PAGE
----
8. The central issue on liability is whether the effect of the DLA was modified by subsequent communications that were either oral or contained or evidenced in emails. Most of the witnesses of fact have an interest in the outcome of the litigation and have had a long time to consider their evidence. As explained in greater detail below, it is possible to trace shifts in the positions being adopted by the parties from time to time. I therefore approach the evidence of the witnesses bearing in mind the importance of the documentary evidence: see The Ocean Frost [1985] 1 Lloyd's Rep 1 at 43 per Dunn LJ at 57 per Robert Goff LJ and the recent observations of Leggatt J in Gestmin SGPS S.A. v Credit Suisse [2013] EWHC 3560 (Comm) at [15-24]. The Ocean Frost was a case involving allegations of fraud. No allegations of fraud are made in the present case, but the approach outlined by the Court of Appeal has general application when attempting to assess the reliability of witnesses of fact. I offer two additional observations in the light of these authorities. The first is that the nature of the documents that are being considered needs to be taken into account. At one end of the spectrum, formal contractual documents negotiated with the benefit of legal advice are given special primacy; but this case typically involves communications by email sent by business associates without prior vetting by lawyers and without attempting to achieve full precision or formality. I shall bear that in mind at all times, and particularly when assessing whether or not LLC has proved that a sufficient degree of certainty (contractual or otherwise) was achieved in late 2008/early 2009 so as to affect the position clearly set out in the DLA. The second is that if, having had due regard to all of the evidence (including relevant documentation), the Court considers that a witness' evidence is reliable despite being in apparent conflict with other evidence, it should not shrink from making such a finding.

    The Parties and Witnesses: Liability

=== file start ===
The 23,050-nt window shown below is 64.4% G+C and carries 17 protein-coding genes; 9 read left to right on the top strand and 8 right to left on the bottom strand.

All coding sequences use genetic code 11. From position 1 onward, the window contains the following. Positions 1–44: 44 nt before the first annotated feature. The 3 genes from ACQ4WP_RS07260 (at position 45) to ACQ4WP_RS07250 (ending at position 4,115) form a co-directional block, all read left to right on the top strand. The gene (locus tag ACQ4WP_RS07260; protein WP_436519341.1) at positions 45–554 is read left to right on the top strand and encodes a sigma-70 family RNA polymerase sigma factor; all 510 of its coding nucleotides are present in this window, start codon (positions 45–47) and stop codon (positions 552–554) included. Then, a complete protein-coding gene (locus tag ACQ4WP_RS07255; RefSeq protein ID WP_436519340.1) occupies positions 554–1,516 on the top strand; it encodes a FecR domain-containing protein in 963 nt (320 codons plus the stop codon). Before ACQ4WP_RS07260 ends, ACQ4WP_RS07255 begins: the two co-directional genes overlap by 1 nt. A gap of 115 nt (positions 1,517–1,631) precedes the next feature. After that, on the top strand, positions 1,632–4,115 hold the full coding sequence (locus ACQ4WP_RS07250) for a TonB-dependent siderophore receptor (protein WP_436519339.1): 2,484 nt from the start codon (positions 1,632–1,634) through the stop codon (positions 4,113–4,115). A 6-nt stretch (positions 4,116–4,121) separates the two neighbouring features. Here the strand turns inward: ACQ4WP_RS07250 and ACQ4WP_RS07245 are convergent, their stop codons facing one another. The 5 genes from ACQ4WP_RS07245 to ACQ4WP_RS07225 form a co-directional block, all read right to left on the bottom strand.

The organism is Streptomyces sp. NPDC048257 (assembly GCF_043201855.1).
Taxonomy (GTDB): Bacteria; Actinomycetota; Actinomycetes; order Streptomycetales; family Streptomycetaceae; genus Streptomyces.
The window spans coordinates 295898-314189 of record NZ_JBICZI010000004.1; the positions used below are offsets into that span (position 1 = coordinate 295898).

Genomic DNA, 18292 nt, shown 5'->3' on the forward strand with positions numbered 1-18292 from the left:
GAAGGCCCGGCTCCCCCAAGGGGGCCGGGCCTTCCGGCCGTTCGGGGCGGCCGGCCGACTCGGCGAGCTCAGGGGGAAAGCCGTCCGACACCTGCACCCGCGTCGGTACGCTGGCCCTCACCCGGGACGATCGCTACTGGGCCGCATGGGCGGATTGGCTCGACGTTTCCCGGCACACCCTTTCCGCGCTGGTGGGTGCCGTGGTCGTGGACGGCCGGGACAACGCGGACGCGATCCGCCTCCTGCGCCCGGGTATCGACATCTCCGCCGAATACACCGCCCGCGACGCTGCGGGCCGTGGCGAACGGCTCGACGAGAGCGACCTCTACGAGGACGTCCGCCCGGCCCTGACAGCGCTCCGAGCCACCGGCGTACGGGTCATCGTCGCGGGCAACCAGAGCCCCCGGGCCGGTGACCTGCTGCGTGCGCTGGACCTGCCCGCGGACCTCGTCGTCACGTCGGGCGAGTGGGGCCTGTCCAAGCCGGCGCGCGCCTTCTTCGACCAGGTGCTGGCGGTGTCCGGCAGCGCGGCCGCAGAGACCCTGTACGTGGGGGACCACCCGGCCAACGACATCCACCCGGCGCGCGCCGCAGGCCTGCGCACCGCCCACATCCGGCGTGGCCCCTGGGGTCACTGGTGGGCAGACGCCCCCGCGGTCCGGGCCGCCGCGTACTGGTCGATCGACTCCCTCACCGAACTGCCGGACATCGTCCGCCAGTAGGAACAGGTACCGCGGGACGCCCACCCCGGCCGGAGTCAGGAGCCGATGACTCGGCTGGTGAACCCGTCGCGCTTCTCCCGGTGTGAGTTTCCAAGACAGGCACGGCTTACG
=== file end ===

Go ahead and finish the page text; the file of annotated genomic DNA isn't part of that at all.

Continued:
9. The Claimant was established by Ms Louise Higginson and Mr Lance Field. They are both British citizens but had become partners in business and their personal lives while living in the United States and before becoming involved with Virulite. Ms Higginson is highly intelligent and had been in business since about 1991, having worked in retailing and for Compaq before meeting Mr Field. Before her involvement with Virulite, she had not previously been involved with the negotiation or execution of formal contracts, but she always knew that contractual obligations were binding and that the fact that she felt something should have happened before a payment was made was not a good reason for not complying with a contractual obligation to pay unless the contract said so. She is, however, first and foremost a businesswoman and, as such, had no compunction about trying to improve her (and LLC's) position where possible, including by delaying payments due to 1072/VDL whether with the prior agreement of Dr Dougal or 1072/VDL or not. She was in many respects a formidable witness, who had a clear appreciation of where her evidence fitted or did not fit comfortably with the documents. I formed the view that she was the primary driving force behind LLC although Mr Field also played a full part, including in negotiations with 1072/VDL. His evidence was less clear than that of Ms Higginson: I shall consider it more closely later in the judgment. Mr Stephen Mencanin was the third Managing Member of LLC. His evidence was less centrally important than that of Ms Higginson and Mr Field and...